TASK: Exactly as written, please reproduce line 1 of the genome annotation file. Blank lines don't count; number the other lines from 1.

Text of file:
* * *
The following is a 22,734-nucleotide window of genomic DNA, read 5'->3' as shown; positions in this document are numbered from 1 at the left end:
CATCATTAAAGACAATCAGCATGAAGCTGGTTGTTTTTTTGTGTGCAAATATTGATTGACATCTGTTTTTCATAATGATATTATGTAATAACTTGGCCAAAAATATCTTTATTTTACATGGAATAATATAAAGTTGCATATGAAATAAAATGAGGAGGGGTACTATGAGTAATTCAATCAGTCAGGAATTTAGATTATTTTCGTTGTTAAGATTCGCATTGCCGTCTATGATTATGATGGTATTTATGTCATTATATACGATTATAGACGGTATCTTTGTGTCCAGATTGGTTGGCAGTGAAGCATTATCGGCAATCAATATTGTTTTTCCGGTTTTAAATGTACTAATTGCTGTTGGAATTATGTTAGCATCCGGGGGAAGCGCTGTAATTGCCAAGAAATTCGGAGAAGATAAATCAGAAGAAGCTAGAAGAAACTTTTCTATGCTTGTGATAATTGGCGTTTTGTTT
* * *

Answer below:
The following is a 22,734-nucleotide window of genomic DNA, read 5'->3' as shown; positions in this document are numbered from 1 at the left end: